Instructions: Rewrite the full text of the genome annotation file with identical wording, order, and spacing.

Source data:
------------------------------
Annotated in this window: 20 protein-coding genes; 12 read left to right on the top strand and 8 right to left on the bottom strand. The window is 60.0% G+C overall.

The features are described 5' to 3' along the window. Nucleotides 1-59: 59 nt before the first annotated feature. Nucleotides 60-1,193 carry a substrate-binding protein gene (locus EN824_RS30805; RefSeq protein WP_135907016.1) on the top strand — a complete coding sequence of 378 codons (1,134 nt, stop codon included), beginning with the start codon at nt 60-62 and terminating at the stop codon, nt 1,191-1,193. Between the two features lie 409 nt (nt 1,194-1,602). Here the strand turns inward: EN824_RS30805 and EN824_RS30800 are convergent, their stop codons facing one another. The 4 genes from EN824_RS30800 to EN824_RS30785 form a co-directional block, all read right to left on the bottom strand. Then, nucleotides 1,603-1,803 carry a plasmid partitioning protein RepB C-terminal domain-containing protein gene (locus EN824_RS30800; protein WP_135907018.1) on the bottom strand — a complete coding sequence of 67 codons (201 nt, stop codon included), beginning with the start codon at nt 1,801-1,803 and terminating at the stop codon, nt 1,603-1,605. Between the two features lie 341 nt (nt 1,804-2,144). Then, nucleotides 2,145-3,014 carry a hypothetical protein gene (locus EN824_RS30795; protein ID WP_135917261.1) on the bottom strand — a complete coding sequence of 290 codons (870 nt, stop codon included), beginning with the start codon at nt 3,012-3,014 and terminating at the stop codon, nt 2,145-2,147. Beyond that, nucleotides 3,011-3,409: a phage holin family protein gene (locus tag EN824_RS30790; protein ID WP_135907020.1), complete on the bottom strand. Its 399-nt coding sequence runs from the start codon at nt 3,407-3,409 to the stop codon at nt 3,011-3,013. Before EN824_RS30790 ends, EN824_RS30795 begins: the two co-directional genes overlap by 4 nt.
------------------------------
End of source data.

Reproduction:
Annotated in this window: 20 protein-coding genes; 12 read left to right on the top strand and 8 right to left on the bottom strand. The window is 60.0% G+C overall.

The features are described 5' to 3' along the window. Nucleotides 1-59: 59 nt before the first annotated feature. Nucleotides 60-1,193 carry a substrate-binding protein gene (locus EN824_RS30805; RefSeq protein WP_135907016.1) on the top strand — a complete coding sequence of 378 codons (1,134 nt, stop codon included), beginning with the start codon at nt 60-62 and terminating at the stop codon, nt 1,191-1,193. Between the two features lie 409 nt (nt 1,194-1,602). Here the strand turns inward: EN824_RS30805 and EN824_RS30800 are convergent, their stop codons facing one another. The 4 genes from EN824_RS30800 to EN824_RS30785 form a co-directional block, all read right to left on the bottom strand. Then, nucleotides 1,603-1,803 carry a plasmid partitioning protein RepB C-terminal domain-containing protein gene (locus EN824_RS30800; protein WP_135907018.1) on the bottom strand — a complete coding sequence of 67 codons (201 nt, stop codon included), beginning with the start codon at nt 1,801-1,803 and terminating at the stop codon, nt 1,603-1,605. Between the two features lie 341 nt (nt 1,804-2,144). Then, nucleotides 2,145-3,014 carry a hypothetical protein gene (locus EN824_RS30795; protein ID WP_135917261.1) on the bottom strand — a complete coding sequence of 290 codons (870 nt, stop codon included), beginning with the start codon at nt 3,012-3,014 and terminating at the stop codon, nt 2,145-2,147. Beyond that, nucleotides 3,011-3,409: a phage holin family protein gene (locus tag EN824_RS30790; protein ID WP_135907020.1), complete on the bottom strand. Its 399-nt coding sequence runs from the start codon at nt 3,407-3,409 to the stop codon at nt 3,011-3,013. Before EN824_RS30790 ends, EN824_RS30795 begins: the two co-directional genes overlap by 4 nt.